By John Johnson
BassFan Senior Editor
ICAST, the fishing industry's annual trade show, got under way today in Orlando, Fla. Dozens of professional bass anglers will be in attendance – their main function is to help promote their sponsors' new products, but many will also traverse the aisles to get a look at what other companies have produced.
After all, when you make your living with rods, reels, line and artificial baits, it pays to know what's out there.
BassFan spoke with several longtime pros on the eve of this year's show to find out what they enjoy most about the annual gathering. Their answers appear below.
"I've always liked working with sponsors on the introduction of new products. It's the first opportunity that a lot of people, including the buyers, have gotten to see what the companies have to offer. Over the years I've helped to design a lot of different lures and other products, and it's exciting when they're presented at the show.
"Then there's the true business end – sitting in on meetings with the major accounts and hoping to get placement. There's a lot of excitement and pressure involved with that."
"I'm still a tackle junkie at heart and I enjoy all the buzz about the new products and what's going to be the 'next big thing.' Also, one of the things I look forward to is seeing a lot of people I don't see very often – especially some of the buyers. We see the same media at the tournaments and events like that, but there are people from various companies that you only see at this show."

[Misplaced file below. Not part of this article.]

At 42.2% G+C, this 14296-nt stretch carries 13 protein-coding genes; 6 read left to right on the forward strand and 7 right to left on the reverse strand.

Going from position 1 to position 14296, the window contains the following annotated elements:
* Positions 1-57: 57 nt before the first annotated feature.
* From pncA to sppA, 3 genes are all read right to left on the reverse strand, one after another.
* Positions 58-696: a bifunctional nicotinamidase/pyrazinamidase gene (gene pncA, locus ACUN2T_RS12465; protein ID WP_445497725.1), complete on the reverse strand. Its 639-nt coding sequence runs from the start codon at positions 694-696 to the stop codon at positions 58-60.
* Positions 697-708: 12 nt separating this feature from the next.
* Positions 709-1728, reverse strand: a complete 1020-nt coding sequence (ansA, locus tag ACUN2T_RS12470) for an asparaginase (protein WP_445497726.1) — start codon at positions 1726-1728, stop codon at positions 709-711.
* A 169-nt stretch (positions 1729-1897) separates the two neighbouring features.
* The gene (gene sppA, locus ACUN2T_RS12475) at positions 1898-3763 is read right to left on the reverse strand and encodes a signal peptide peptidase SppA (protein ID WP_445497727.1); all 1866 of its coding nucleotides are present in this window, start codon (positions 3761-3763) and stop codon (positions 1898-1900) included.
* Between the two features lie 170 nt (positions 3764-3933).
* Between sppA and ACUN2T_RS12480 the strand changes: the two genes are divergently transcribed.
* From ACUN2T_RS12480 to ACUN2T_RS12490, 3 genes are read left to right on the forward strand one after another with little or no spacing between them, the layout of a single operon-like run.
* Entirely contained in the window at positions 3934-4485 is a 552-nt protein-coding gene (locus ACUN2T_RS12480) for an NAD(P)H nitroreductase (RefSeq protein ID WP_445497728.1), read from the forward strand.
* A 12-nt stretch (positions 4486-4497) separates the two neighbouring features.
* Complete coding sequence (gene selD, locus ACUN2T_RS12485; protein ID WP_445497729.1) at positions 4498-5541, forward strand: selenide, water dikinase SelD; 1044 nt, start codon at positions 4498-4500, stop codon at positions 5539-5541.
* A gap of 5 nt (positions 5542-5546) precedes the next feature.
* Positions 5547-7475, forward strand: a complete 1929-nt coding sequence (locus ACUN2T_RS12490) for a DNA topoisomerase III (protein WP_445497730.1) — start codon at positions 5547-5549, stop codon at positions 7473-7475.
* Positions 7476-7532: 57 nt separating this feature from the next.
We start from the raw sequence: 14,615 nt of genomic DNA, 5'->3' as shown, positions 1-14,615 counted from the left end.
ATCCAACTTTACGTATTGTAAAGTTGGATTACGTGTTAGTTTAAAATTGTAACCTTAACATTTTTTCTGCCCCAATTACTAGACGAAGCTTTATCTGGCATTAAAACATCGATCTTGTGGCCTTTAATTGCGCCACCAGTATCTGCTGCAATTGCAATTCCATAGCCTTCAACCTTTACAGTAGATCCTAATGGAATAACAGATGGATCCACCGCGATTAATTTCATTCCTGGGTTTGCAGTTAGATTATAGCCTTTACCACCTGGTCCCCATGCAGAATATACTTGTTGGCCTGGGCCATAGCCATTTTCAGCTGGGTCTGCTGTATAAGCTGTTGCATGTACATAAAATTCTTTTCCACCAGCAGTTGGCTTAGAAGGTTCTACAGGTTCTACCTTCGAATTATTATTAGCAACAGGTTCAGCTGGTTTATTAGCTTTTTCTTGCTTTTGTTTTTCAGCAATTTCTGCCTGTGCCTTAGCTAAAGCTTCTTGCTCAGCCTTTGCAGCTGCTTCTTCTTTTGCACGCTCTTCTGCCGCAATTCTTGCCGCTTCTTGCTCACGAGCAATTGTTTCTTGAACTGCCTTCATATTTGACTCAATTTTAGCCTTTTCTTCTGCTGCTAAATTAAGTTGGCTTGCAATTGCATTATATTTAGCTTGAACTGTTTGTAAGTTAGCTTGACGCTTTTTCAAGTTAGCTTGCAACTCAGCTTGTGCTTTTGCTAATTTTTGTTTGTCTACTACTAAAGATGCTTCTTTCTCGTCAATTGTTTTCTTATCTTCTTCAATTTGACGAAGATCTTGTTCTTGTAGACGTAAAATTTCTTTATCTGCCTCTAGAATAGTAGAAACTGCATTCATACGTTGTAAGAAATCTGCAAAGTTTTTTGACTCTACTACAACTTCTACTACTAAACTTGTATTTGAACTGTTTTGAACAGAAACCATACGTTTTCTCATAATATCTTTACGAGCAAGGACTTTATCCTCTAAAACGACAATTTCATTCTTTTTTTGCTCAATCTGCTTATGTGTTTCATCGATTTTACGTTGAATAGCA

"It's funny, I was talking to a buddy of mine just the other day about bow hunting and we talked about how far behind you can get if you're not up on the latest equipment. As somebody who fishes for a living, I need to know exactly what's available. I like to talk with sponsors and a lot of other vendors and let them explain why they think the new stuff is better than past products.
"I'm looking to pick up anything I can that I might be able to add to my arsenal this fall or next year. It's a constant learning process and if you don't stay on top of it, you can get behind in a hurry."
"I enjoy walking around and going booth to booth and seeing the new stuff people have come up with. You look at some of the gadgets and things and some look good and some just look ridiculous. It's like, What in the world were they thinking when they came up with that?"
"The first thing I like about (the show) is all the cool new stuff – it's almost like Christmas. Some of the stuff you already know about, but some are total surprises and it's really cool how those companies have been able to keep it under wraps.
"The think that really means more to me now, though, is seeing people that I might not have seen in years. The fishing industry is like a big fraternity and ICAST is an awesome get-together. It allows you to reconnect and say hi to some people face to face."
"I'm like a kid who gets to go under the tree on Christmas eve and look at all the presents, and I enjoy calling my fishing buddies back home and texting them pictures of the new products. I've been doing this for 22 years, but I still want to see the newest toys on the block."